The AdTech conference starts Monday in New York, and I’ll be there for you.
Before I go, however, it’s a good time to review the essence of good marketing by looking at two books. Both are well written and informative, but only one carries the lessons of great marketing.
Let’s start with the “failure.” That would be “Now or Never,” by Mary Modahl of Forrester Research. As I said, it’s well written, it has nice charts, and it tells an important story, namely how large companies have to change to win the fight for Internet consumers.
Essentially the book summarizes Forrester’s own research results, so it’s an important branding tool for the company, but what’s the message? You have to change. Well, like, Duh! But what’s the message? “The Internet changes many of the rules of doing business – and this book will look carefully at those changes,” says the overview. Yes, but what’s the message?
My point is there is no simple, clear point that gets across what Modahl is trying to say. There’s no branding, and thus no story, even though the book is about branding, marketing, the Internet, and all sorts of really good stuff.
Now let’s look at the “success.” That would be “The One to One Manager,” by Don Peppers and Martha Rogers. Peppers and Rogers are management consultants, and “one to one” summarizes (or brands) their advice. Stop mass marketing and start marketing separately to each customer, they write, and in this book they give examples from the real world. (It’s their fourth effort together.)
The message of Peppers and Rogers is no less obvious than that of Modahl, but they tell you what it is. Customer Relationship Management (the concept has become an industry) requires technology to give data to line people so the whole company has a continuing, learning relationship with you, whether you come in by phone, on foot or via modem. Making it work requires changes in operations, not just in technology and marketing. They outline the changes.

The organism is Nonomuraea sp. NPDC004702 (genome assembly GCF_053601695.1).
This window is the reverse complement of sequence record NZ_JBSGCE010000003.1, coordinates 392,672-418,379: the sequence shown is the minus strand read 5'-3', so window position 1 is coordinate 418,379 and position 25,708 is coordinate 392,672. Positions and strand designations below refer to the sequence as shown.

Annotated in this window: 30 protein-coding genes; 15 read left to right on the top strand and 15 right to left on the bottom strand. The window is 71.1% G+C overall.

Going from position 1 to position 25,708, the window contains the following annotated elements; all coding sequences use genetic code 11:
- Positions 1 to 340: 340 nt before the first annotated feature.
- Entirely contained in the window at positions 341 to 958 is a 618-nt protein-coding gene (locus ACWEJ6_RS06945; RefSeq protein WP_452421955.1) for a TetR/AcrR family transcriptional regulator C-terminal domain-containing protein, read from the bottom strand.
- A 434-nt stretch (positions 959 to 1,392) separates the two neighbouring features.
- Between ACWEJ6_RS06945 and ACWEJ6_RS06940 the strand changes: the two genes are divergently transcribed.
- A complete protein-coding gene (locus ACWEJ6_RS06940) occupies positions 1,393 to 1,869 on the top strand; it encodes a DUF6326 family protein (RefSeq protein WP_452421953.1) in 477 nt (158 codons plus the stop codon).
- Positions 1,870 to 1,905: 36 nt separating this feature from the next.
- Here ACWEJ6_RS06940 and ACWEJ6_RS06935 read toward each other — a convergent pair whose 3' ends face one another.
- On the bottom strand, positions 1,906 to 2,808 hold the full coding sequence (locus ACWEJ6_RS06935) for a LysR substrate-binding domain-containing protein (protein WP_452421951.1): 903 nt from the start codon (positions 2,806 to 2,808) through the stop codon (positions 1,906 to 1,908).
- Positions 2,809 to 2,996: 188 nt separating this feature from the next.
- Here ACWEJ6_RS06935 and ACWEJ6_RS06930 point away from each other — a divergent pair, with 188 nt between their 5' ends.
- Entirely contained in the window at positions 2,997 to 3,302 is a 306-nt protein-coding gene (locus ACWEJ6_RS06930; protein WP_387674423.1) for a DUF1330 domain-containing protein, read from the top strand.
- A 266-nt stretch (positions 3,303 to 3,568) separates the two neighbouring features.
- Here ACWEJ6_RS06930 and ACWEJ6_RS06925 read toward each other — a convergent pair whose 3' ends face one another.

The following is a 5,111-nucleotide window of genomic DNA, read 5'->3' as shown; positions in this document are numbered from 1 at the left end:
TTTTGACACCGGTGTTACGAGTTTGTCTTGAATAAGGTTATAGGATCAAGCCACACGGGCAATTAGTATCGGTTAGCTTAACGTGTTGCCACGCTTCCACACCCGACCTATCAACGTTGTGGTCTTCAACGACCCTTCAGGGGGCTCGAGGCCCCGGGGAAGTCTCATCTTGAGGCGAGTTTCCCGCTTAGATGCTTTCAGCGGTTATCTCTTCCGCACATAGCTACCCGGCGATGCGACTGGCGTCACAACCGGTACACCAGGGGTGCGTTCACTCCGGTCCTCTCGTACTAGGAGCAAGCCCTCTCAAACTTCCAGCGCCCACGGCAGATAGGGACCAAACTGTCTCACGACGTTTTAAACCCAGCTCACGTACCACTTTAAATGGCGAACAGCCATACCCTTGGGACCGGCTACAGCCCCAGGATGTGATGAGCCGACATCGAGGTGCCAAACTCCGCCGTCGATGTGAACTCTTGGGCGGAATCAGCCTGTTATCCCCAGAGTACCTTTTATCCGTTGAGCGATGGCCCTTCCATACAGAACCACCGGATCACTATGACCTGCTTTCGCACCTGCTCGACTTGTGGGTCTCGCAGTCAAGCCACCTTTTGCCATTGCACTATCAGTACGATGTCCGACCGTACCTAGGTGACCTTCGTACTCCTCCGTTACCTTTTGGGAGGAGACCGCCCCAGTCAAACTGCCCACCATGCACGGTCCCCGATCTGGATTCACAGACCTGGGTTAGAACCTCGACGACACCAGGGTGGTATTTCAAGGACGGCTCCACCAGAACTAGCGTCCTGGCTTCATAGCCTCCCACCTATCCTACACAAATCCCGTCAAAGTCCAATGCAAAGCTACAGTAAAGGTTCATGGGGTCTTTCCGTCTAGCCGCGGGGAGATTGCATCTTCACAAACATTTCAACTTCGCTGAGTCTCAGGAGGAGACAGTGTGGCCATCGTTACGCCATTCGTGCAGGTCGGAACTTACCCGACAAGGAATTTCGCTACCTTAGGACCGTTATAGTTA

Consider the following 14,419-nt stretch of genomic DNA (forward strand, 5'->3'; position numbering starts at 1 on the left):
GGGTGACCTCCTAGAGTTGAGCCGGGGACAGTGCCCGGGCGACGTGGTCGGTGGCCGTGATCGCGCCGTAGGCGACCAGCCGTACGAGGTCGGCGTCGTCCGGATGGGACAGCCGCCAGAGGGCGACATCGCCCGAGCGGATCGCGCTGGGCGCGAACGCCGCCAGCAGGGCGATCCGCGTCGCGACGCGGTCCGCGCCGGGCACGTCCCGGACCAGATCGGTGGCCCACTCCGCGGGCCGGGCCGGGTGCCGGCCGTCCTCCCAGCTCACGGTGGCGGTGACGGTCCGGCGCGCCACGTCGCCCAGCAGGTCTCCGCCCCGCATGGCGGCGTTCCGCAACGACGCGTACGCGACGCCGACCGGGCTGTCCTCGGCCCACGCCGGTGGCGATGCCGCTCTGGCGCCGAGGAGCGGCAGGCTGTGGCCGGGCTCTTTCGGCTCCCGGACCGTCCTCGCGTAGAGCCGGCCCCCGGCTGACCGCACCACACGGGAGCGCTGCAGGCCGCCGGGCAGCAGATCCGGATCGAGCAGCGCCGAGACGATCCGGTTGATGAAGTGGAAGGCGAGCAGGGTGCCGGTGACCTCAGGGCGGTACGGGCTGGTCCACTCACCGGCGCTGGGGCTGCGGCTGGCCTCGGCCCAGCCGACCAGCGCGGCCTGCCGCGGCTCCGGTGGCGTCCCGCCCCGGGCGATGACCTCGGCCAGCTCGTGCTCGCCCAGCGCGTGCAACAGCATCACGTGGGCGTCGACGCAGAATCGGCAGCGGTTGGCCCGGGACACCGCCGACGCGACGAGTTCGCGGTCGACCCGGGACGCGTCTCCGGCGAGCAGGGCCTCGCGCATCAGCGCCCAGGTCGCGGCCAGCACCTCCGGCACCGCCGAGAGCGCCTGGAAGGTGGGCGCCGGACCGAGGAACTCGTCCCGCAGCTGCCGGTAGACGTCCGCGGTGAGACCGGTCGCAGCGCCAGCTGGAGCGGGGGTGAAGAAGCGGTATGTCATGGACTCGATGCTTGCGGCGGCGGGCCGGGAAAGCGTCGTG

You can argue with some of their selected “success stories.” First Union’s TV ads, while beautiful in their way, describe an impersonal world ruled (at the end) by a big building, the opposite of the Peppers and Rogers gospel of personalization. Levi Strauss & Co. has not succeeded in turning the clothing market in its direction, despite its efforts to internalize the Peppers and Rogers gospel into its operations.
But that’s really OK, because the promise of the brand is sound, and you’re not supposed to get all of it. You’re supposed to nod your head, then go to its consulting firm and have it help you make this work. The book isn’t a lesson plan, in other words, but a marketing vehicle, and a very successful vehicle at that.
In the best marketing, the promise meets the reality. The promise is simply and consistently stated across all media. Summarize what you’re about in one very short sentence then get that sentence across to the world in all your communications. That’s the essence of good marketing.
At AdTech next week, we’ll see who has been paying attention.